20 His attitude was not, ‘I am the apostle to the Gentiles appointed by God’s own Son so I am not concerned about what anyone thinks. What I do is between me and God. I know I’m right; so let others accept it and not question it.’ Having authority, he was not authoritarian. Rather than showing off a powerful personality to persuade, he appealed to people’s consciences in love. He reminds those in Thessalonica that he and his companions were ‘gentle as a nursing mother,’ in tender affection imparting “not only the good news of God, but also our own souls, because you became beloved to us.” He and his associates willingly labored in secular work night and day so as not to put an expensive burden on others. The Thessalonians, he says, thereby became “witnesses, God is also, how loyal and righteous and unblamable we proved to be.” (1 Thess. 2:5-10) While confident that his heart was manifest to God, Paul told those in Corinth, “I hope that we have been made manifest also to your consciences.”—2 Cor. 5:10-12.
21, 22. (a) Is it enough to recommend ourselves to God and the consciences of our brothers? (b) Why is it vital to appeal to the consciences of those to whom we bear the good news of the Kingdom?
21 In this same letter to the Corinthians, Paul states that he and his companions had “renounced the underhanded things of which to be ashamed, not walking with cunning, neither adulterating the word of God, but by making the truth manifest recommending ourselves to every human conscience in the sight of God.” Along with a clean conscience toward God and our brothers, as Christians we should also seek to have a clean conscience toward “every human conscience,” including those in the world of mankind. (2 Cor. 4:2) Are we doing this?
22 We should never doubt that the progress and success of the preaching of the good news of God’s kingdom depend greatly on our “recommending ourselves to every human conscience” by maintaining a good conscience ourselves, both congregationally and individually. It is not enough to preach and teach Bible truths to others. Along with this—in fact, as part of our preaching and teaching—we must appeal to their consciences. They cannot see our hearts as God can, but we can endeavor to make manifest what is in our hearts—our sincerity, our honesty, our purity of motive, our unselfish love. However, can we do this if we ourselves fail to practice what we preach?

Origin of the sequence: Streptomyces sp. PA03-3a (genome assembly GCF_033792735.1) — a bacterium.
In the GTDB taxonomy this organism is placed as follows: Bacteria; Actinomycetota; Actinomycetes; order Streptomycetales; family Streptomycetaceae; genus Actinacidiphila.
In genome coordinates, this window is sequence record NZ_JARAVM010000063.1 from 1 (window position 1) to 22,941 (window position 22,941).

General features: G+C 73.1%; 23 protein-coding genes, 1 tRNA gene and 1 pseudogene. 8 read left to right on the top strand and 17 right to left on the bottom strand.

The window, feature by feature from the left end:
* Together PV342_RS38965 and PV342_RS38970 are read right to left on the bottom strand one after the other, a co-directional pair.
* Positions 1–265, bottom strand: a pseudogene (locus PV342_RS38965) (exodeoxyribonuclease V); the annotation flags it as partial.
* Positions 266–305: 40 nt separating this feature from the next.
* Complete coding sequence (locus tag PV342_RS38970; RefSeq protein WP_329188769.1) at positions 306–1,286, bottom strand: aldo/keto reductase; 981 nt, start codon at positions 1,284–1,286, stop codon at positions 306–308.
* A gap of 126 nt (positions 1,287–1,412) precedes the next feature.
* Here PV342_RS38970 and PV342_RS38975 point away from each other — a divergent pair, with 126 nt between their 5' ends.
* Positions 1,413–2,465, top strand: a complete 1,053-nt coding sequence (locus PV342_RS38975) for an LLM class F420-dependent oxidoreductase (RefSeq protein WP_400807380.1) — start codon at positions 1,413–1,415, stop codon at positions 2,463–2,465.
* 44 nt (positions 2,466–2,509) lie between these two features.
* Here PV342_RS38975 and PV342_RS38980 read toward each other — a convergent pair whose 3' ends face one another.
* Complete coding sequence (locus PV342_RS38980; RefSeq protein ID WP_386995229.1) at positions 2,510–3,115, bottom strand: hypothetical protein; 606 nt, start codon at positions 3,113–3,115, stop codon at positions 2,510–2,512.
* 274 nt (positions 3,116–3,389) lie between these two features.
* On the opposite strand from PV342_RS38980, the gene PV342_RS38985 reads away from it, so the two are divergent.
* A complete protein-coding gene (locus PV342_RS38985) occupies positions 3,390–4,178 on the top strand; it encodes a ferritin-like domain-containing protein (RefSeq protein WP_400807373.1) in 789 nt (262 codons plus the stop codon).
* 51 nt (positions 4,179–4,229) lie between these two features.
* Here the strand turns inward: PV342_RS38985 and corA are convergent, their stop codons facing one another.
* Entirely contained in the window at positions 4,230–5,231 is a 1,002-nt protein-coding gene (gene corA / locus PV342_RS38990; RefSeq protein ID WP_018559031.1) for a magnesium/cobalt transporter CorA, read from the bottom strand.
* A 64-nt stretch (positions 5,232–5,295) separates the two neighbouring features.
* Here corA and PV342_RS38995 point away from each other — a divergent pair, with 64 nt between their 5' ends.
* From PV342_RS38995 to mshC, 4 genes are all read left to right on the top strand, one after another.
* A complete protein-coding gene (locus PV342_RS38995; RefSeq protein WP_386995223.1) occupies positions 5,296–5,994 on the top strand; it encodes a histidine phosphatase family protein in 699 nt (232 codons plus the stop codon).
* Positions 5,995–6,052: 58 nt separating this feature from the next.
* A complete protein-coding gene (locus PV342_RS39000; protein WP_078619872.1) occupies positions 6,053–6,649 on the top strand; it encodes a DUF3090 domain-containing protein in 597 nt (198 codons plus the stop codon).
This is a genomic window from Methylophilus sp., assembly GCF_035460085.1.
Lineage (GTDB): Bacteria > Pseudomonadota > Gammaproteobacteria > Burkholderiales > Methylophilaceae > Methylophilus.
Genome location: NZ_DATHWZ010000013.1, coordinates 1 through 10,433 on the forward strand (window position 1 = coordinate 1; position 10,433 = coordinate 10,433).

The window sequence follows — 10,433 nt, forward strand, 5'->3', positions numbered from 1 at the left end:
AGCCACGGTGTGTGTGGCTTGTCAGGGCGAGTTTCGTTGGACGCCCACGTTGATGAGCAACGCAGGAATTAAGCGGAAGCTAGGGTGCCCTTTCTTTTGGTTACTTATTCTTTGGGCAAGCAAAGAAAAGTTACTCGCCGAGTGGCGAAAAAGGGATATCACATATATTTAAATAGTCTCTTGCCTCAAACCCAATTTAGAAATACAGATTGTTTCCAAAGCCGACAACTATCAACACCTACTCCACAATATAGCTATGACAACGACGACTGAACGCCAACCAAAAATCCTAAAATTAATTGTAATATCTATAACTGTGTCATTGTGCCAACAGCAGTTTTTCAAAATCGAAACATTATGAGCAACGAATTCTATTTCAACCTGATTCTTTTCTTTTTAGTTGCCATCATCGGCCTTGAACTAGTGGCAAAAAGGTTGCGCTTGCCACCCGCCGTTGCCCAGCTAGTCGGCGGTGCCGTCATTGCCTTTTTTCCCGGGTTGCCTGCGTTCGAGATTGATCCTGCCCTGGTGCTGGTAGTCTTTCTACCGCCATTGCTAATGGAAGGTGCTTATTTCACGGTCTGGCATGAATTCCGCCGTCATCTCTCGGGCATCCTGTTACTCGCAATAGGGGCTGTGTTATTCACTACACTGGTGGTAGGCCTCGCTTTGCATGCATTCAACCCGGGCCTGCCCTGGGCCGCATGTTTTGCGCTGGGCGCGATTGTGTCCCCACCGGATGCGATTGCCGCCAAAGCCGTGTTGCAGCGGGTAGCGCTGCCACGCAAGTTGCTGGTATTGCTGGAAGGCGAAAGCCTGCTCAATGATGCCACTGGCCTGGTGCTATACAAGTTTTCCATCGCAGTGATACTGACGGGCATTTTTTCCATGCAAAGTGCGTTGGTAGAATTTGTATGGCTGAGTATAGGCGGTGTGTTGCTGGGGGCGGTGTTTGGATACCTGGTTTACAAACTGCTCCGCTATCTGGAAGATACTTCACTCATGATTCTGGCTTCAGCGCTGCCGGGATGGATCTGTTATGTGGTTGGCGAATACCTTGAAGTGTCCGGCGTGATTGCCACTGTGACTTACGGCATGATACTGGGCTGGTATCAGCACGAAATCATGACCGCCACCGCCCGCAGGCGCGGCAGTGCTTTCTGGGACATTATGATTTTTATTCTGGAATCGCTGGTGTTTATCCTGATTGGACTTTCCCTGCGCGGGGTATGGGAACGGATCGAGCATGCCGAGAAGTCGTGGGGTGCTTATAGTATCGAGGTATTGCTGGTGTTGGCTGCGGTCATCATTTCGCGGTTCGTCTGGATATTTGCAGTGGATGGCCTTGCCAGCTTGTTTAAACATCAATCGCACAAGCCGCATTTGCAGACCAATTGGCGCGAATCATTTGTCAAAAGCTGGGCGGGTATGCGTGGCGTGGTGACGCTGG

23. What should move us to seek never to be a cause for stumbling toward those to whom we preach and teach?
23 How concerned are we for the everlasting welfare of those around us, not only our families and our spiritual brothers, but also our neighbors, our fellow townspeople and countrymen? Paul wrote: “I am telling the truth in Christ; I am not lying, since my conscience bears witness with me in holy spirit, that I have great grief and unceasing pain in my heart . . . in behalf of my brothers, my relatives according to the flesh, who, as such, are Israelites.” (Rom. 9:1-4) He showed his concern by striving to maintain conduct that would appeal to their conscience, by seeking never to be needlessly repugnant to the Jewish conscience. (Compare Romans 10:1; 1 Corinthians 9:20.) How deep is our desire to aid those of our nation to gain life? How far are we willing to go to avoid being ‘causes for stumbling to others’?—1 Cor. 10:32, 33.
24. (a) What have many of God’s servants in modern times done in order to recommend themselves to every human conscience in the sight of God? (b) What questions arise for our future consideration?
24 Concern for maintaining a good conscience before God and all men has caused many of God’s servants in modern times to make major changes in their lives—in their daily conduct and speech, their attitudes and treatment of others, their employment and business practices. They are ‘exercising themselves continually to have consciousness of committing no offense against God and men.’ (Acts 24:16) Are you doing this? What are some of the things that raise questions of conscience for God’s servants today? Where an appeal to the consciences of others calls for certain changes, do they need some specific law or command or regulation to cause them to make such change? These are questions we leave for the next issue of The Watchtower to answer.